My car sits in the driveway at home covered by dust day in day out, rain is the only thing that gets my Subaru sparkling. A couple of hours at Cooma MotorFest on Saturday (Nov 4) is not going to change that but it has left its mark.
Brilliant blue Monaro skies backed the hard work of the Cooma Car Club and other local service groups; it was a magic day, not just for rev heads but for anyone that appreciates hard work, style, colour, and nostalgia.
This bi-annual event raises money for local charities and draws around 3000 people to Cooma Showground, not to mention car, truck, and machinery clubs from Canberra, the Far South Coast, and southern Monaro.
Cooma’s annual busking festival is going national.
For the last five years, the Australian National Busking Championships have been based on the Monaro. And while talent from across the nation has been drawn to the streets of Cooma to compete and take part, that claim of being a ‘national championship’ didn’t carry the weight the name implies.
That changes in 2017.
With the backing of Rotary Clubs along the East Coast, the Busking Championships will cover three states and at least six regional centres.
Cooma based Championship Founder, Allan Spencer is delighted as he rattles off communities that have picked up the idea and run with it, including Stanthorpe and Noosa Heads in Queensland, Ballarat and Wangaratta in Victoria, Narooma and Berry in New South Wales.
Most of the towns taking part are combining the Championships with an existing festival that needs a bit of ‘sparkling up’ according to Allan.
“I think that works well, because busking won’t work unless you’ve got a lot of people,” he says.
“In Stanthorpe for instance, they’ve got an apple and grape festival that’s in it’s fiftieth year and it’s tremendously well attended, they have sixty thousand visitors, so the busking was quite an easy fit.”
Surrounded by the instruments and sheet music of his long-running business, Allan becomes emotional talking about the success of the Busking Championships.
“Yeah we’ve got some wonderful stories,” Allan says.
“There’s Guy Lilleyman, who’s a Canberra based musician, he won the title – Open Champion in 2013 and 2014. And on the strength of 2013, he was picked up by an agent and he had a tour of South Africa.
“He’s just come back from a 10-week tour of Afghanistan, entertaining Australian and NATO troops,” he says.
Allan’s connection with the Cooma community goes back 30 plus years, his connection with music even longer – around 40 years.
“It’s always been a bit of a crusade of mine to try and promote talent,” Allan says.
Over 2200 motorcycle riders took part in this year’s Snowy Ride, adding a whopping $250,000 to the $6 million that has been collected since 2001. The Australian National Busking Championships that were created to serve the Ride are now very much a part of the whole weekend each November, covering 28 locations around the Cooma CBD with over 160 acts.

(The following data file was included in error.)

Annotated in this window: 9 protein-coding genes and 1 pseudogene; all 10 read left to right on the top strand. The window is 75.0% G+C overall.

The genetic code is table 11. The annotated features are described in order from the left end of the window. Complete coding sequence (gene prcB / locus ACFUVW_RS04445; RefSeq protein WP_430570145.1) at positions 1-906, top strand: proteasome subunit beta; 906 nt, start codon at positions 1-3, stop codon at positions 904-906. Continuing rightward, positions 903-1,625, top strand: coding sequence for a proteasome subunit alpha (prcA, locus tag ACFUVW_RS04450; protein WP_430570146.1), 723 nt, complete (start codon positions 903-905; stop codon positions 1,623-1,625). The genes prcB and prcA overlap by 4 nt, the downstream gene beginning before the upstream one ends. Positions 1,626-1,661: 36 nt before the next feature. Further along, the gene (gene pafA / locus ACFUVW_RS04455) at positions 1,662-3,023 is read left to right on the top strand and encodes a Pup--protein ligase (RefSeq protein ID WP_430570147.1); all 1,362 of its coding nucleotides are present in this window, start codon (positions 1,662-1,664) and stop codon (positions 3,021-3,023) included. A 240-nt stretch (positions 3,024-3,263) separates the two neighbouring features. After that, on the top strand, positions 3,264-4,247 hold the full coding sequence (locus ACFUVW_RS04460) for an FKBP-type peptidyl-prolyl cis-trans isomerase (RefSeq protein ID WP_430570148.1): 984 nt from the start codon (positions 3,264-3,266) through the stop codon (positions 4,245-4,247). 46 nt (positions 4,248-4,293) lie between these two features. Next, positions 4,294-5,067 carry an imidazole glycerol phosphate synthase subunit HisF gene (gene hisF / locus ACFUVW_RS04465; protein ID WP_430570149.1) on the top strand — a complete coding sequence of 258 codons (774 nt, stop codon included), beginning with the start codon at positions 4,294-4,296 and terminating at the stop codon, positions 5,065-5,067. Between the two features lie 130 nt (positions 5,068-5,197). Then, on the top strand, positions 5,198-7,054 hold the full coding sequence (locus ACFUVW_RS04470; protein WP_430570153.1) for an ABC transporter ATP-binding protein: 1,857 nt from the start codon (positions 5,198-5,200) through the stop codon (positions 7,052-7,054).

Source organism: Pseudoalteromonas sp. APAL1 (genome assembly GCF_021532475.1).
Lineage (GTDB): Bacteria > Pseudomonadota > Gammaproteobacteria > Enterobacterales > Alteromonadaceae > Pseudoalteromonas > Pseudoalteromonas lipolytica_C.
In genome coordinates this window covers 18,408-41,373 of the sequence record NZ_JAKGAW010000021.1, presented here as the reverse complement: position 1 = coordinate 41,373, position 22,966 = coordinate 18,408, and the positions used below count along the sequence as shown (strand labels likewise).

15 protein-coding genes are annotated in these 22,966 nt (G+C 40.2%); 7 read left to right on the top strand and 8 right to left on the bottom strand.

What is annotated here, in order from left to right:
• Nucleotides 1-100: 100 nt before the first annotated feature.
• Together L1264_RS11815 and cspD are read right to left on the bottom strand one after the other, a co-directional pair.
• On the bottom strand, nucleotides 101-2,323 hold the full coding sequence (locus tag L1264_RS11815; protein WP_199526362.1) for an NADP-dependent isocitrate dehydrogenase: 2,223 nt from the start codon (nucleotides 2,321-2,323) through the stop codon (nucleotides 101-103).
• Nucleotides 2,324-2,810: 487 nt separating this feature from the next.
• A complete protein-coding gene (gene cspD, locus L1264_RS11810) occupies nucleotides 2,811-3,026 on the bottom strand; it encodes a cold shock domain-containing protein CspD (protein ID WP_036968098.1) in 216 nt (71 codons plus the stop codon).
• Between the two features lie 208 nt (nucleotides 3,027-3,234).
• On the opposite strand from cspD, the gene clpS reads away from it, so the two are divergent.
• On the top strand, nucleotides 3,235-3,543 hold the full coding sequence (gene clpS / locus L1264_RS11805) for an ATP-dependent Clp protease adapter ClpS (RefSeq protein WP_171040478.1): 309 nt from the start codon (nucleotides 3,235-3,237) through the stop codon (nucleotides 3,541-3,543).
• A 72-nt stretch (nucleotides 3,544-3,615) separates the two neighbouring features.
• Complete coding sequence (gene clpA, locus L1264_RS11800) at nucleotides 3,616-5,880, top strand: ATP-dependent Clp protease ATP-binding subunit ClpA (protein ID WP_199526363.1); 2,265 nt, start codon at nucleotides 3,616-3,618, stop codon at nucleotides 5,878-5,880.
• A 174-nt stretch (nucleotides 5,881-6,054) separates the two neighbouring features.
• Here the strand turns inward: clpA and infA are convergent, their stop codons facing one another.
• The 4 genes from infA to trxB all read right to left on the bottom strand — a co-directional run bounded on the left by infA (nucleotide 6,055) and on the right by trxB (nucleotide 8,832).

“I’ve been talking to businesses after this year’s event,” Allan says.
“A lot of them are saying it’s their best trading day of the year.
“The proof is that every year all our wonderful local businesses put up their hand to sponsor the event.”
Ten thousand dollars was shared among the winners this year adding a serious edge to a craft some see as worth nothing more than loose change.
“There are buskers that do it as their career,” Alan says.
“It’s not an easy career, but they really enjoy the freedom.”
Allan says the prize money is key in attracting artists to play but he believes that local talent needs to be looked after as that stiff competition lands.
Matilda Rose, a 15-year-old country singer won the local category this year, scoring return plane tickets between Cooma and Sydney from Rex Airlines.
“They marched down Vale Street, straight to our war memorial, and they gave their first set there.
“It was a ‘hairs standing on the back of your neck’ kind of situation, it was really a moment to treasure.
“Then they played outside various pubs, they were busking, and they raised $500 for their group, they were over the moon,” Allan says.
Allan believes we should celebrate our buskers and the contribution they make to life and culture in regional towns especially, he’s hoping more country towns come on board with the Championships.
“We’ve kept this a regional festival,” Allan says.
“We think this is a great opportunity for regional centers to add something to their town.”
The program for the expanded format in 2017 is still being finalised, with Allan keen to speak with his partners Cooma Rotary.
At this stage, however, his thinking is that the South East Regional Final will be held on the first Saturday in November, followed by the National Final the next day – both held in Cooma not Canberra or another capital city where national finals are normally held.
Cooma – the town that built the Snowy Scheme is influencing Australia yet again.